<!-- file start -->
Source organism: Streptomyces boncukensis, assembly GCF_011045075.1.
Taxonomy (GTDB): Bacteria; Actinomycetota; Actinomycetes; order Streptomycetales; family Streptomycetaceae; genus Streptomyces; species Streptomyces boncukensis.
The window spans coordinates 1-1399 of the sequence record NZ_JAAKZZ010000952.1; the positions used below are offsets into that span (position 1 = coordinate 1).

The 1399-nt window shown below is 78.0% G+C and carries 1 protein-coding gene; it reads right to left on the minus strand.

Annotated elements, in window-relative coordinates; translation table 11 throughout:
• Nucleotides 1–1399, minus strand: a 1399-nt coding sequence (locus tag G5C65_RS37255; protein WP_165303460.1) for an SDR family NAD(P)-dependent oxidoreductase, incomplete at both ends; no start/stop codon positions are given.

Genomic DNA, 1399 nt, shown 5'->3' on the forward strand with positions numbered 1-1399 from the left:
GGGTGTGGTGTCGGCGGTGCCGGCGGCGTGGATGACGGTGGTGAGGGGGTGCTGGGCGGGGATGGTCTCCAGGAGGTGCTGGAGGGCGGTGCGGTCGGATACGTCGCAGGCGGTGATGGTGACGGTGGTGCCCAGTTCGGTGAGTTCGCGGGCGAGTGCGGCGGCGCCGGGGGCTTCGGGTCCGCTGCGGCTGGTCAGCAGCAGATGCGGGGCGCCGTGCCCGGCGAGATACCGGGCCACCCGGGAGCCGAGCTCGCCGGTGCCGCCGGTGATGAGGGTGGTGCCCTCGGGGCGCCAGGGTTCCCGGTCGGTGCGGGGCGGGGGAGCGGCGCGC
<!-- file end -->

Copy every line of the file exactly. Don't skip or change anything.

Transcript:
Source organism: Streptomyces boncukensis, assembly GCF_011045075.1.
Taxonomy (GTDB): Bacteria; Actinomycetota; Actinomycetes; order Streptomycetales; family Streptomycetaceae; genus Streptomyces; species Streptomyces boncukensis.
The window spans coordinates 1-1399 of the sequence record NZ_JAAKZZ010000952.1; the positions used below are offsets into that span (position 1 = coordinate 1).

The 1399-nt window shown below is 78.0% G+C and carries 1 protein-coding gene; it reads right to left on the minus strand.

Annotated elements, in window-relative coordinates; translation table 11 throughout:
• Nucleotides 1–1399, minus strand: a 1399-nt coding sequence (locus tag G5C65_RS37255; protein WP_165303460.1) for an SDR family NAD(P)-dependent oxidoreductase, incomplete at both ends; no start/stop codon positions are given.

Genomic DNA, 1399 nt, shown 5'->3' on the forward strand with positions numbered 1-1399 from the left:
GGGTGTGGTGTCGGCGGTGCCGGCGGCGTGGATGACGGTGGTGAGGGGGTGCTGGGCGGGGATGGTCTCCAGGAGGTGCTGGAGGGCGGTGCGGTCGGATACGTCGCAGGCGGTGATGGTGACGGTGGTGCCCAGTTCGGTGAGTTCGCGGGCGAGTGCGGCGGCGCCGGGGGCTTCGGGTCCGCTGCGGCTGGTCAGCAGCAGATGCGGGGCGCCGTGCCCGGCGAGATACCGGGCCACCCGGGAGCCGAGCTCGCCGGTGCCGCCGGTGATGAGGGTGGTGCCCTCGGGGCGCCAGGGTTCCCGGTCGGTGCGGGGCGGGGGAGCGGCGCGC